- Batch jobs run at a specific time, so any change in data is delayed until the next batch is executed.
- There’s often a delay in the availability of data to targeted systems like dashboards or machine learning models due to delays in batch processing.
- Running multiple jobs at the same time often needs more efficient resource monitoring and management by the team.
- The recovery from failure needs collaboration from different teams, and it takes a long time.
- Large volumes of data are processed in multiple passes and need more time to deliver the results.
What Is Stream Processing?
Stream processing refers to extracting, processing, and delivering data in real-time. Stream processing is a stateless operation, and users get insights in real time. The data stream is generated continuously in real-time and usually refers to data in motion, and stream processing is used to process that data.
In stream processing, data is processed as soon as it arrives, the data stream is ingested into the system, and processing logic is applied to it. The processed data is delivered to real-time dashboards, machine learning models, data warehouses, and other systems. Stream processing is also used to generate alerts in case any errors are detected. Stream processing systems are optimized to process large volumes of data with minimum delay hence providing low latency.
It is nearly impossible to regulate or enforce the data structure or control the volume and frequency of the data generated in the modern world because data is produced from an infinite number of sources, including hardware sensors, servers, mobile devices, applications, web browsers, internal and external. Applications that examine and interpret data streams must sequentially process each data packet one at a time. In order to allow applications to operate with data streams, each data packet generated will contain the source and timestamp.
Stream processing enables organizations to analyze time-series data and identify patterns in them. For instance, data coming from websites are monitored to generate insights about users. In stream processing, the size of data is unknown and assumed infinite. The processing speed is just a few milliseconds and delivers fast output. It is beneficial for systems that require continuous data processing and need to take immediate action.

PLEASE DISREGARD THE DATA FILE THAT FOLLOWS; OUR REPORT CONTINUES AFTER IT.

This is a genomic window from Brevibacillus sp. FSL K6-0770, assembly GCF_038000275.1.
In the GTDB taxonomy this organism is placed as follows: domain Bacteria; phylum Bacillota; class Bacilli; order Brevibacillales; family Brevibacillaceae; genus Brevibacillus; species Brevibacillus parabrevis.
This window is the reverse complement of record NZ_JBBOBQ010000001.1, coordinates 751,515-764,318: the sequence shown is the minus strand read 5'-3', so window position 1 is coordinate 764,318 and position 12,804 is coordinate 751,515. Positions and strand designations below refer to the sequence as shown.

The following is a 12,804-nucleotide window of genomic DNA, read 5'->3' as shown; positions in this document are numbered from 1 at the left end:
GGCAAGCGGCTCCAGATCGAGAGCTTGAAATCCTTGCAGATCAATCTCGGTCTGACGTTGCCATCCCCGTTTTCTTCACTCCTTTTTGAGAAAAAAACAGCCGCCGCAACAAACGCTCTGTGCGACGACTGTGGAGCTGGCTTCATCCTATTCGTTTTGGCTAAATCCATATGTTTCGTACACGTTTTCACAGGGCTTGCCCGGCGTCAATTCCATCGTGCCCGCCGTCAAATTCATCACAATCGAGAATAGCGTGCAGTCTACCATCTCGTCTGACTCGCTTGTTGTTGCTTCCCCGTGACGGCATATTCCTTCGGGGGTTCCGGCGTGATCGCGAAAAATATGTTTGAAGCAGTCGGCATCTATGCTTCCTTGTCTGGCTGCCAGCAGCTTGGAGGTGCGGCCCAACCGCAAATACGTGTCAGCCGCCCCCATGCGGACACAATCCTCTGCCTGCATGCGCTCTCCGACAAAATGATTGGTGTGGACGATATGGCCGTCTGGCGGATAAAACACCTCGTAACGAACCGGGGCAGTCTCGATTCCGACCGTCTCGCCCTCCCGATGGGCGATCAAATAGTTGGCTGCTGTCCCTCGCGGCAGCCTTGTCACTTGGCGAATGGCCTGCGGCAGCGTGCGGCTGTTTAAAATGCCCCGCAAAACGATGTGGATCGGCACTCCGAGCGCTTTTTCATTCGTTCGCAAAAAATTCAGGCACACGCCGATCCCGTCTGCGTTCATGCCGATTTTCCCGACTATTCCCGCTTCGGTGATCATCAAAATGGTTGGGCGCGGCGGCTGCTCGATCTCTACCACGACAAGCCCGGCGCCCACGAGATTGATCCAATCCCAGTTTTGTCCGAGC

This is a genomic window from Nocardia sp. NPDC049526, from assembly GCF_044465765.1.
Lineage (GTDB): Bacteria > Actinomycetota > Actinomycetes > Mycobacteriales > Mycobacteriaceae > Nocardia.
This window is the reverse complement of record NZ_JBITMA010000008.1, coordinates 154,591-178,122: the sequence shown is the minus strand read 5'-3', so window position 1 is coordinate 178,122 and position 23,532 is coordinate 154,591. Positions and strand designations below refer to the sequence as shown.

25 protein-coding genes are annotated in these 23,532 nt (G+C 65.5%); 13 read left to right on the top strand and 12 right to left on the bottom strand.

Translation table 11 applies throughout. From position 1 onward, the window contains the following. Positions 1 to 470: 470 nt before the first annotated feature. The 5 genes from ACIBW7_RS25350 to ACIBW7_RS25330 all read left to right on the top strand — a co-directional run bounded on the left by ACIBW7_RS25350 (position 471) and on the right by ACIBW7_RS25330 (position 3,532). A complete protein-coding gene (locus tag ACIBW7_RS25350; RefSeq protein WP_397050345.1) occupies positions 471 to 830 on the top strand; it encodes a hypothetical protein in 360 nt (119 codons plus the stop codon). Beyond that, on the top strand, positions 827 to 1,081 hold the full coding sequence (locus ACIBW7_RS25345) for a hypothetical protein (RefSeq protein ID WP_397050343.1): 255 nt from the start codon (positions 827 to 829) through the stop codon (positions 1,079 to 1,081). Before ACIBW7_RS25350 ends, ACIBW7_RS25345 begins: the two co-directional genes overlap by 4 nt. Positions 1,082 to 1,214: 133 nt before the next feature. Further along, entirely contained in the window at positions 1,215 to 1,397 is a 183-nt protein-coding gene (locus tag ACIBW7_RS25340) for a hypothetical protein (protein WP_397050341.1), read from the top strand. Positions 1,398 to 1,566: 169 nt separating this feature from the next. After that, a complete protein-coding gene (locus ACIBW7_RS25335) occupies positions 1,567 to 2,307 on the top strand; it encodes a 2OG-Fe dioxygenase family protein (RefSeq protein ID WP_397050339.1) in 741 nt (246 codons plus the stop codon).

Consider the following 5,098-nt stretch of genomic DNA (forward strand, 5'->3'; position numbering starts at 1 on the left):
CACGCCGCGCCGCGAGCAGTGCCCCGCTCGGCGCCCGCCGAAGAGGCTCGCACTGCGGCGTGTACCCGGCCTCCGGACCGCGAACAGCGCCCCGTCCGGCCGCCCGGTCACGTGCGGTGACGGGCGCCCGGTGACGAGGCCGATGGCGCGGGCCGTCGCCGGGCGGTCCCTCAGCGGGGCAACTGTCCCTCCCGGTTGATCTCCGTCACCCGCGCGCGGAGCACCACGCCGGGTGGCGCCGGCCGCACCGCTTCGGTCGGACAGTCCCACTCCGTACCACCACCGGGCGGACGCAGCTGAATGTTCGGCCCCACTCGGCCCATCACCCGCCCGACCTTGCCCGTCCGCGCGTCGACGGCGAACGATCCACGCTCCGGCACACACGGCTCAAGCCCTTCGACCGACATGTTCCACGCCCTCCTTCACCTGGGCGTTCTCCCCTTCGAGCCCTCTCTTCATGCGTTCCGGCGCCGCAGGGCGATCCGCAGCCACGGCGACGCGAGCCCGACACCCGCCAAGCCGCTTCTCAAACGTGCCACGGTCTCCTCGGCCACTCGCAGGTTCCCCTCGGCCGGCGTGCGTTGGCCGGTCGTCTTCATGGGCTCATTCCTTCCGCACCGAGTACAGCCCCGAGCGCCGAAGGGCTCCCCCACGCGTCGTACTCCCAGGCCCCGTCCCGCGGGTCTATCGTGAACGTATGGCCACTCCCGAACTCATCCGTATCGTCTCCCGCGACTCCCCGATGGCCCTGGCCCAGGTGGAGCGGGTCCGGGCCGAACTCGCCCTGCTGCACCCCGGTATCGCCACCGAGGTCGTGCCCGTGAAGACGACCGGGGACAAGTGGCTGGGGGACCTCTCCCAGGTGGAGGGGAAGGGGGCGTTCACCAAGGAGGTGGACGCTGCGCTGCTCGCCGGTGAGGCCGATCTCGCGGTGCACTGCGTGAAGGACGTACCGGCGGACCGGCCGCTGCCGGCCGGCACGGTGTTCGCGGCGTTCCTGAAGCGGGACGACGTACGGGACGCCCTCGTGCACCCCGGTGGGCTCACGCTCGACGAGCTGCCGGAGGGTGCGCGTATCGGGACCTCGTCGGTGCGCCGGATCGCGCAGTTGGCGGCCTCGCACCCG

Companies will gain a competitive edge in their marketplace by being able to quickly gather, analyze, and act on current data. Organizations can respond to market changes, consumer needs, and business possibilities more quickly by using stream processing. This responsiveness can be a differentiating trait as the speed of business accelerates with digitization.
Stream Processing: Use-Cases
Stream processing is an ideal choice for systems when an immediate response is required when new data arrives rather than waiting to process the data at a specific time interval.
In cases when analytics results are needed in real time, stream processing is essential. Using platforms like spark streaming, Memphisdev, and Kafka, you can design data streams to input data into analytics tools as soon as it is generated and get almost immediate analytics insights. Let’s discuss a few use cases where stream processing is an ideal choice:
Fraud detection: In today’s digital age, online frauds are detected, and fraudulent transactions are stopped in real time. Stream processing is used to process data in real-time and detect anomalies.
Sentiment analysis: Stream processing is used to ingest data in sentiment analysis systems. These systems are designed for data-driven marketing in real-time.
Log monitoring: Logs from multiple applications are monitored, and errors are detected in real-time. Stream processing is used to process the incoming logs data continuously, and results are delivered.
Customer satisfaction: Stream processing is used in analyzing customer behavior, digital experience monitoring, and observing the customer journey to improve services. Customer feedback is a useful measure for evaluating an organization’s strengths and areas for improvement. A company’s reputation will improve the quicker it responds to consumer complaints and offers a solution. This speed pays off when it comes to online evaluations and word-of-mouth marketing, which can be the determining factor for drawing in new prospects and turning them into customers.